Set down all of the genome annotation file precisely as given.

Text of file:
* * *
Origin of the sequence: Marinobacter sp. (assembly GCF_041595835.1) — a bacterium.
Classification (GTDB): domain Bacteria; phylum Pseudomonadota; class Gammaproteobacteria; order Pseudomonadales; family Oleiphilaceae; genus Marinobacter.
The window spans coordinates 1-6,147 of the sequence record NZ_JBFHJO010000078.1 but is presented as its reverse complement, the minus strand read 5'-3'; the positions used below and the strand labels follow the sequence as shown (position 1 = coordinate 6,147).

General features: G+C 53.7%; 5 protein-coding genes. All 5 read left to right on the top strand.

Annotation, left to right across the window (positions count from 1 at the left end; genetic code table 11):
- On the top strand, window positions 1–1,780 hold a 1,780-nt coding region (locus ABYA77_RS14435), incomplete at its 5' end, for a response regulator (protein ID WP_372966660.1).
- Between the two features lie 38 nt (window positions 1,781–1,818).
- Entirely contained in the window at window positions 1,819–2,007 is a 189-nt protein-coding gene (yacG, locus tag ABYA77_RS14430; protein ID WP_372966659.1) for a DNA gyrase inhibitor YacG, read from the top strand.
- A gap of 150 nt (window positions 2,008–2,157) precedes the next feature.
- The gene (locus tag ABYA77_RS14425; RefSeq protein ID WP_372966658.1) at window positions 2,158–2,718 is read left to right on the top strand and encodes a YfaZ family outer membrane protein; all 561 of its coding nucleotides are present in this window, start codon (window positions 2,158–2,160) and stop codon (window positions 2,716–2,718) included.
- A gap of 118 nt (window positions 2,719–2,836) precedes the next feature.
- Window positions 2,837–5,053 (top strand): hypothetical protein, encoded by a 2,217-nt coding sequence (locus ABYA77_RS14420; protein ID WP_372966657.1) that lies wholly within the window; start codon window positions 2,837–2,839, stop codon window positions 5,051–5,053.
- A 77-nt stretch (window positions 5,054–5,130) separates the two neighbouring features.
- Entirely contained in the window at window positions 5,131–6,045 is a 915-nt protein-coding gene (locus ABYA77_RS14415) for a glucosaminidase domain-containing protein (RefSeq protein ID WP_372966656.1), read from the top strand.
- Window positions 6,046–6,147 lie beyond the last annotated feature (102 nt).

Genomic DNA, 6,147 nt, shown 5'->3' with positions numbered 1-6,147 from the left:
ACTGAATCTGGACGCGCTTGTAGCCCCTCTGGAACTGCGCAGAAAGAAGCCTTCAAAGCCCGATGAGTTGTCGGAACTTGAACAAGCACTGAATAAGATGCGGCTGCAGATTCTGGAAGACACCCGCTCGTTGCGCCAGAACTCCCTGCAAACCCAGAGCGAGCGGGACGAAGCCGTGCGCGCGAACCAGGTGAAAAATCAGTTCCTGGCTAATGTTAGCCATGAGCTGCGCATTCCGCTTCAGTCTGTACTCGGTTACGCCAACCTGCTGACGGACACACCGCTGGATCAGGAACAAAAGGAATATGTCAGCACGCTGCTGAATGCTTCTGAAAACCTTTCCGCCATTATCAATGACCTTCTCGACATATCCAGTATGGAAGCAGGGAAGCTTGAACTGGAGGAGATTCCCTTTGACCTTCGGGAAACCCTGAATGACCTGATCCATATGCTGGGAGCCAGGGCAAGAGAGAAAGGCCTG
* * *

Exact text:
Origin of the sequence: Marinobacter sp. (assembly GCF_041595835.1) — a bacterium.
Classification (GTDB): domain Bacteria; phylum Pseudomonadota; class Gammaproteobacteria; order Pseudomonadales; family Oleiphilaceae; genus Marinobacter.
The window spans coordinates 1-6,147 of the sequence record NZ_JBFHJO010000078.1 but is presented as its reverse complement, the minus strand read 5'-3'; the positions used below and the strand labels follow the sequence as shown (position 1 = coordinate 6,147).

General features: G+C 53.7%; 5 protein-coding genes. All 5 read left to right on the top strand.

Annotation, left to right across the window (positions count from 1 at the left end; genetic code table 11):
- On the top strand, window positions 1–1,780 hold a 1,780-nt coding region (locus ABYA77_RS14435), incomplete at its 5' end, for a response regulator (protein ID WP_372966660.1).
- Between the two features lie 38 nt (window positions 1,781–1,818).
- Entirely contained in the window at window positions 1,819–2,007 is a 189-nt protein-coding gene (yacG, locus tag ABYA77_RS14430; protein ID WP_372966659.1) for a DNA gyrase inhibitor YacG, read from the top strand.
- A gap of 150 nt (window positions 2,008–2,157) precedes the next feature.
- The gene (locus tag ABYA77_RS14425; RefSeq protein ID WP_372966658.1) at window positions 2,158–2,718 is read left to right on the top strand and encodes a YfaZ family outer membrane protein; all 561 of its coding nucleotides are present in this window, start codon (window positions 2,158–2,160) and stop codon (window positions 2,716–2,718) included.
- A gap of 118 nt (window positions 2,719–2,836) precedes the next feature.
- Window positions 2,837–5,053 (top strand): hypothetical protein, encoded by a 2,217-nt coding sequence (locus ABYA77_RS14420; protein ID WP_372966657.1) that lies wholly within the window; start codon window positions 2,837–2,839, stop codon window positions 5,051–5,053.
- A 77-nt stretch (window positions 5,054–5,130) separates the two neighbouring features.
- Entirely contained in the window at window positions 5,131–6,045 is a 915-nt protein-coding gene (locus ABYA77_RS14415) for a glucosaminidase domain-containing protein (RefSeq protein ID WP_372966656.1), read from the top strand.
- Window positions 6,046–6,147 lie beyond the last annotated feature (102 nt).

Genomic DNA, 6,147 nt, shown 5'->3' with positions numbered 1-6,147 from the left:
ACTGAATCTGGACGCGCTTGTAGCCCCTCTGGAACTGCGCAGAAAGAAGCCTTCAAAGCCCGATGAGTTGTCGGAACTTGAACAAGCACTGAATAAGATGCGGCTGCAGATTCTGGAAGACACCCGCTCGTTGCGCCAGAACTCCCTGCAAACCCAGAGCGAGCGGGACGAAGCCGTGCGCGCGAACCAGGTGAAAAATCAGTTCCTGGCTAATGTTAGCCATGAGCTGCGCATTCCGCTTCAGTCTGTACTCGGTTACGCCAACCTGCTGACGGACACACCGCTGGATCAGGAACAAAAGGAATATGTCAGCACGCTGCTGAATGCTTCTGAAAACCTTTCCGCCATTATCAATGACCTTCTCGACATATCCAGTATGGAAGCAGGGAAGCTTGAACTGGAGGAGATTCCCTTTGACCTTCGGGAAACCCTGAATGACCTGATCCATATGCTGGGAGCCAGGGCAAGAGAGAAAGGCCTG